Once I hated oatmeal. Not anymore. Being a baby of the seventies I was fed anything instant- instant grits, instant potatoes, instant oatmeal....I have discovered steel cut oats from a Pennsylvania farmer's market, with Vermont dark amber maple syrup from a country store in Woodstock, and butter from Sam's, and Byron doesn't mind cooking them for 30 minutes. Oh so very very yummy. Nothing at all like pasty instant oats.
My antique pink crinum is blooming. These things get huge. I also saw them on vacation in the National Botanical Gardens in the rare and unusual hot house. It seemed like everything that grows well in New Orleans was growing in the rare and unusual hot house!
Here is my southern heirloom crookneck cushaw pumpkin that has long since escaped its raised bed and is zooming along the lawn setting plenty of small fruit.
This is a french heirloom melon. I am not sure exactly what type because it came in a variety packet. When it matures I will try to figure it out.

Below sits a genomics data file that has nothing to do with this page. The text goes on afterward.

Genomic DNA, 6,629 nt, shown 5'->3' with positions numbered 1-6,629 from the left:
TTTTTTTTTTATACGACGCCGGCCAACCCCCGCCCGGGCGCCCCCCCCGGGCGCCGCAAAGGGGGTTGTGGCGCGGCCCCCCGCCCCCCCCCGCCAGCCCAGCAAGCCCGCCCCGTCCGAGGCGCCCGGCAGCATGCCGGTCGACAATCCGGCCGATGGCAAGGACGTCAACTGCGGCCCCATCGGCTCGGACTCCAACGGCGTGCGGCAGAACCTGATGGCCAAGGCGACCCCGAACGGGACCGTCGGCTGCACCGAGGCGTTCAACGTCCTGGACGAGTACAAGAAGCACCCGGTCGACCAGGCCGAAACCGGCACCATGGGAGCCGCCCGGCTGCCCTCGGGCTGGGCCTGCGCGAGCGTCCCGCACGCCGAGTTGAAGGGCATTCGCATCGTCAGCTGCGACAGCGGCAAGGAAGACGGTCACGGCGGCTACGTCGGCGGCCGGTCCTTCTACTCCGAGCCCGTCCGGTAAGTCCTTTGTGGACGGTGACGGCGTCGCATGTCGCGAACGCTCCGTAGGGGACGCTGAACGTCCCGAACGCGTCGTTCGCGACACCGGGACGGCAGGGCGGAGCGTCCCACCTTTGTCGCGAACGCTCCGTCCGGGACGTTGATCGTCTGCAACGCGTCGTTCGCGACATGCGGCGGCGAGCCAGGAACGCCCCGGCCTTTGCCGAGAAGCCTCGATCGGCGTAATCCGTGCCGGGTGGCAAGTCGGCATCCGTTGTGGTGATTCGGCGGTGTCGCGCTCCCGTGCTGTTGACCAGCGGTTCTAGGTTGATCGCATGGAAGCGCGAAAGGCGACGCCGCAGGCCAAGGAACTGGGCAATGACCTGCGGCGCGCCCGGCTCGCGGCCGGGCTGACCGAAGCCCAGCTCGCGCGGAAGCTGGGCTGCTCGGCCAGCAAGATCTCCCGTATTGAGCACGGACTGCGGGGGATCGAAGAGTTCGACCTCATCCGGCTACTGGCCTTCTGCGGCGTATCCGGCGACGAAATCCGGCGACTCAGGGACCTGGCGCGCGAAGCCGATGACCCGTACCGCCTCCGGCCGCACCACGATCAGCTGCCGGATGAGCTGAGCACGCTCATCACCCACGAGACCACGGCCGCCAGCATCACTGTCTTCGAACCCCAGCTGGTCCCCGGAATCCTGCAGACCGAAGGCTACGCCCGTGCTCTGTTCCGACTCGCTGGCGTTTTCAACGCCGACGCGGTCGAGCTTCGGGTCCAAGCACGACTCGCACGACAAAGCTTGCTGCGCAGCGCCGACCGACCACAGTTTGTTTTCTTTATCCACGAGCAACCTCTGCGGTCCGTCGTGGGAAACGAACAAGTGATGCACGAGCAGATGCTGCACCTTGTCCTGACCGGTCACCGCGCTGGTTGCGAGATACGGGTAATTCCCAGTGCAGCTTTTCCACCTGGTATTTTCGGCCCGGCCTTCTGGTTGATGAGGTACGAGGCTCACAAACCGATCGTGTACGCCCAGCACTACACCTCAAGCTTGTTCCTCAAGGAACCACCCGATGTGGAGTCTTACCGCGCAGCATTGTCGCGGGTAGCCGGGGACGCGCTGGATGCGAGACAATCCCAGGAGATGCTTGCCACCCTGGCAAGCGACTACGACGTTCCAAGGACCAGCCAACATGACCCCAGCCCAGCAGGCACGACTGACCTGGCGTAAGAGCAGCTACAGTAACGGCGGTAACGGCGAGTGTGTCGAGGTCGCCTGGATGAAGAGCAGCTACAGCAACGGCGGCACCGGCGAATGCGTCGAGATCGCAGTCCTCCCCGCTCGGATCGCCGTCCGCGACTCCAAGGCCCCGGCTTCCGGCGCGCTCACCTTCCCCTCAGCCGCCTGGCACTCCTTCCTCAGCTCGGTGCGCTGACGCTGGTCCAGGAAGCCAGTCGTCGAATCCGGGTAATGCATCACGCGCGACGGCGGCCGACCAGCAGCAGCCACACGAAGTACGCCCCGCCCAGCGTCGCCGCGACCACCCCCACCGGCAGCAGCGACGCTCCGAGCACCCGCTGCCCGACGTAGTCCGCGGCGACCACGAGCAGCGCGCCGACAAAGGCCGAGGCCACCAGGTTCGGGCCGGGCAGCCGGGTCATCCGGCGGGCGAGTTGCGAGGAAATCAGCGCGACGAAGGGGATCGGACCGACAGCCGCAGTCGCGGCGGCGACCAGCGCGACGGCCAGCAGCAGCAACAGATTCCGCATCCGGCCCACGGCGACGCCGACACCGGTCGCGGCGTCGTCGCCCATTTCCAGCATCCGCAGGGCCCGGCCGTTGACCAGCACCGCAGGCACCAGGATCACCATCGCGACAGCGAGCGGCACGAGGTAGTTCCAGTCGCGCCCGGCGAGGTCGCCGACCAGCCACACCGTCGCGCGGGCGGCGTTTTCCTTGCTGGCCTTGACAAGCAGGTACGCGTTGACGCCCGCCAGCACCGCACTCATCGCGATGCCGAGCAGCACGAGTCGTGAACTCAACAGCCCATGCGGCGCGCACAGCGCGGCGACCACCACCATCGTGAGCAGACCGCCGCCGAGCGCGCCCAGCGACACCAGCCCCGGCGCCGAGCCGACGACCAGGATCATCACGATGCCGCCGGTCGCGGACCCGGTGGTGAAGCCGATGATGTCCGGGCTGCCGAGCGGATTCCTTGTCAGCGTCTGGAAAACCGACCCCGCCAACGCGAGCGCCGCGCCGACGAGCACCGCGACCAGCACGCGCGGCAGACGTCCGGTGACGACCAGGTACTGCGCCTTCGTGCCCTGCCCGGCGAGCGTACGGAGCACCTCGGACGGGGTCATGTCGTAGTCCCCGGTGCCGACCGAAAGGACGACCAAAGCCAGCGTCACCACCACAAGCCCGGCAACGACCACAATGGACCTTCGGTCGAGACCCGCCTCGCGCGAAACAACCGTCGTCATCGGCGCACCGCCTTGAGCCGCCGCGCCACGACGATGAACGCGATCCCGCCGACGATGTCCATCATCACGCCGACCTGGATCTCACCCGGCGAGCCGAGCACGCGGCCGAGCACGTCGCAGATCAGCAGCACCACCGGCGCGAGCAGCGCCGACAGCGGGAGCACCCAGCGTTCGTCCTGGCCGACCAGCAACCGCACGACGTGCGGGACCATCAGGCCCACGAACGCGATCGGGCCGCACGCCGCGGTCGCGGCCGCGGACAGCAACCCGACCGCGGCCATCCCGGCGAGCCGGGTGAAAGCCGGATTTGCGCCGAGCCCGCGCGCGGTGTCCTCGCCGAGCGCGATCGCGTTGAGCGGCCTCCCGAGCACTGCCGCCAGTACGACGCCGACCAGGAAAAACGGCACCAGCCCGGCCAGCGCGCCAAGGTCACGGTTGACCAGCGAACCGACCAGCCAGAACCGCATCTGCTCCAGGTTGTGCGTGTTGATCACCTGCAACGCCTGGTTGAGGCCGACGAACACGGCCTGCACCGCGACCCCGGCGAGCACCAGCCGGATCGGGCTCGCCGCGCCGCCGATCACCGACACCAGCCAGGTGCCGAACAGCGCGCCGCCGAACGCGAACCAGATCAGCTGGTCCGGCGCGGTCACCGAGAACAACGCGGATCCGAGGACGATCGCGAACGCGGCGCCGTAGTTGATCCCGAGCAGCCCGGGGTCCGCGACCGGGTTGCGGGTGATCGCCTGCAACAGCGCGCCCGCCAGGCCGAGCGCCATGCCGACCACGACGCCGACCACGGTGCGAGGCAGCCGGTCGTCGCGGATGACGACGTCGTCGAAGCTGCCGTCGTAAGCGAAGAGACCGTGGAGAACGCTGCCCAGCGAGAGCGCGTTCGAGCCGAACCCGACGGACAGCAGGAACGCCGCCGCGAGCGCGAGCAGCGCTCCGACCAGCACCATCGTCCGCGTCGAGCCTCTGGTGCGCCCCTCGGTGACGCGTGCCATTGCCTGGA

The figs are marvelously large this year. I adore the rich color of figs. They remind me of the aged colors used in a Rembrandt painting. Melons and figs make wonderful table decor. Place a few different height glassed candle sticks in the center, surround them with foliage from the garden, then place small melons and heaps of figs cut and uncut artfully into the mix. Light the candles, dim the lights, enjoy the smell and visual delight.
Here is a close up of one of the few Ponderosa lemons on my tree this year. It looks like a grapefruit. I have planted Ponderosa, Lisbon, and Meyer's lemons.
Here is a view of the front garden. Just to give you an idea of how fast everything grows around here!
The luffa sponge vine and the sunflowers worked perfectly to provide the chickens with shade this summer. They love to hang out there when the sun's hottest. Look how huge that sunflower is! It is at least 8 to 9 feet tall if it weren't hanging it's head.
Here is another view of the luffa sponge vine. See how large the fruit is getting. When I was gone my mother-in- law picked quite of a few of these while wondering, "Why did she plant cucumbers on the chicken coop?" Luckily after a few she realized they weren't cucumbers and stopped. The chickens did enjoy eating her error though. Luffa is also called okra squash, and if picked around 8 inches long you can peel, slice batter and fry. It is supposed to taste somewhat like okra. I haven't tried this yet. I grow them for shade and luffas!